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VOL. 132 | NO. 80 | Friday, April 21, 2017

Andrews Gazes into Memphis’ Green Future

BY MICAELA WATTS

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Memphis stands at the threshold of incredible possibility. In this series, we introduce innovative Memphians who are driving our city forward and forging its future success.

Imagine you’re in a helicopter. Stretched out beneath you is one of the country’s largest urban parks – 4,500 acres of sprawling hills, glistening lakes, and furry green forest, dotted with tiny people who are walking, cycling, picnicking, fishing, kayaking and riding horses.

Now imagine it’s your job to keep things running smoothly.

That’s how Jen Andrews thinks of her job. As executive director of the Shelby Farms Park Conservancy, she is responsible for protecting this majestic green space and making it accessible & beneficial to all Mid-Southerners.

JEN ANDREWS (Ziggy Mack)

“Often I’m thinking big picture and scanning the horizon,” she says. “But then I have to zoom way in and say, ‘Someone is driving around the speed bumps and putting ruts in the grass!’”

Although, she admits, deterring impatient park patrons from off-roading around speed bumps has ultimately proved to be one of the more straightforward problems she’s confronted in her 10 years with the conservancy.

She first found the park in 2006, after graduating from Rhodes College.

“Back then, I knew exactly what my plans were,” recalls Andrews. “I was going to be a professor, studying and teaching post-colonial literature.”

Fortunately for Memphis, she had some time to kill before her program started, so she connected with a budding nonprofit whose mission was to protect Shelby Farms Park and help it reach its potential. For years, hungry real estate developers had been trying to transform the parcel into (among other things) a golf course, a zoo and a conference center.

Andrews’ first challenge was to secure a conservation easement, a legal agreement by which the county gave up its right to sell the land. It was a big ask for local politicians, but ultimately, Andrews and her team were able to convince county commissioners of the potential benefit to the community.

“That was a big moment for us,” she recalls. “That’s when we knew our big dream was possible.”

With the land protected, the team set its sights on 12 miles of unused railroad along Sam Cooper Boulevard. While others saw an eyesore or a threat to public safety, community activists envisioned a bike and pedestrian path that would give far-flung neighborhoods a straight shot to Shelby Farms Park.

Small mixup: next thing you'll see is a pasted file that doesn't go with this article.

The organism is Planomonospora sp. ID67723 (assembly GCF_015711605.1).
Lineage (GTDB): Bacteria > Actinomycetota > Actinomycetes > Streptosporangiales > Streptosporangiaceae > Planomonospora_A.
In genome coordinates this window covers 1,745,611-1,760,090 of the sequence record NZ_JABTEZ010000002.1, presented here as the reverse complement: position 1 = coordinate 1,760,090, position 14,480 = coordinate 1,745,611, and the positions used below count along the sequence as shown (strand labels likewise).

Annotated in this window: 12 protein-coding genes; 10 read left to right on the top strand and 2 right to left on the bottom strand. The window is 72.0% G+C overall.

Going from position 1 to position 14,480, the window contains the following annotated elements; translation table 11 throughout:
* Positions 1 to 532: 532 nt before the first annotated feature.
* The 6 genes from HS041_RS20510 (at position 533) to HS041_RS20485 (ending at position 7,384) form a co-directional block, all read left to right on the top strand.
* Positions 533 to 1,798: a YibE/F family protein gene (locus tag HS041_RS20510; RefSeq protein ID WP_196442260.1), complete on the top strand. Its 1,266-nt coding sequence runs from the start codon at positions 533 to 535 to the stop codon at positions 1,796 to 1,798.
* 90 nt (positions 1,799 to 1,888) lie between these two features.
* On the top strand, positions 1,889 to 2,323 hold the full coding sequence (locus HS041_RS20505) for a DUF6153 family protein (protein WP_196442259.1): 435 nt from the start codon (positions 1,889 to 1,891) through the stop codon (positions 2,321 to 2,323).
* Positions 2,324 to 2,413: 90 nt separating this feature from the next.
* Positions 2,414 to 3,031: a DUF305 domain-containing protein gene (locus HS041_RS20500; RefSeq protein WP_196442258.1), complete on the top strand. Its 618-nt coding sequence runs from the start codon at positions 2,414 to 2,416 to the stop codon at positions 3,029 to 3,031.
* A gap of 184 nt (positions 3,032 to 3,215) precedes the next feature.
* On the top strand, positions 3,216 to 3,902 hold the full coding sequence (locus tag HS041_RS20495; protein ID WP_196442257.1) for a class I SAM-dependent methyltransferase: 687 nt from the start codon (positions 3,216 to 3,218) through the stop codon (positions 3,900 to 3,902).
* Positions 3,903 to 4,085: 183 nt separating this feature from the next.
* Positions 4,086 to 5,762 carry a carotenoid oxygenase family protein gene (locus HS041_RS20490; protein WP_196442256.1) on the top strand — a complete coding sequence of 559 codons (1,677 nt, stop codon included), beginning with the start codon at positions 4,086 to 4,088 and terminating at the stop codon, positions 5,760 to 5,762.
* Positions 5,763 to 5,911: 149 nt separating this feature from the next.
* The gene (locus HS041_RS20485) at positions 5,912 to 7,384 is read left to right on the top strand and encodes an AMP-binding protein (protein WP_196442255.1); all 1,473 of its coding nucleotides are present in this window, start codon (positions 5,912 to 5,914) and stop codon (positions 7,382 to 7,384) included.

At the time, the project was considered a pipe dream. Today, the Shelby Farms Greenline is one of Memphis’ best-loved assets.

“I knew it would be amazing,” Andrews says. “But I couldn’t have predicted the wave of tangible positivity that swept over the city when we opened the trail.”

“Early on,” she continues, “a lot of Memphians were focused on past plans and broken promises. But the Greenline showed us that we can have big dreams for our city and build these wonderful assets. It showed us that Memphis deserves world-class public spaces.”

Other projects soon followed: a state-of-the-art playground, a pedestrian bridge spanning the Wolf River, and a brand new “Heart of the Park” centered on 80-acre Hyde Lake. When they’re finished, these Phase One improvements will have cost more than $70 million, the vast majority of which was raised privately by Andrews and her team. It’s a testament to the power of a public-private partnership, a lesson that Memphis can teach the rest of the country and the world.

Still, Andrews hungers for more. In particular, she is working to make the park accessible to all Mid-Southerners, especially inner-city kids with little access to wide-open green spaces. After all, what’s a great park if it’s not open to everybody?

“If you want to be inspired, take a kid who’s never been in a forest on a trail walk,” she says. “Then watch their eyes light up when you tell them the forest belongs to them. It’s life-changing.”

“A great 21st century park owes a lot to its community,” she continues. “In order to deliver on its promise, it has to respond to the needs and hopes and challenges and dreams of a complex and wonderful society.”

Jen Andrews is a graduate of New Memphis’ Fellows program. Learn more at newmemphis.org.

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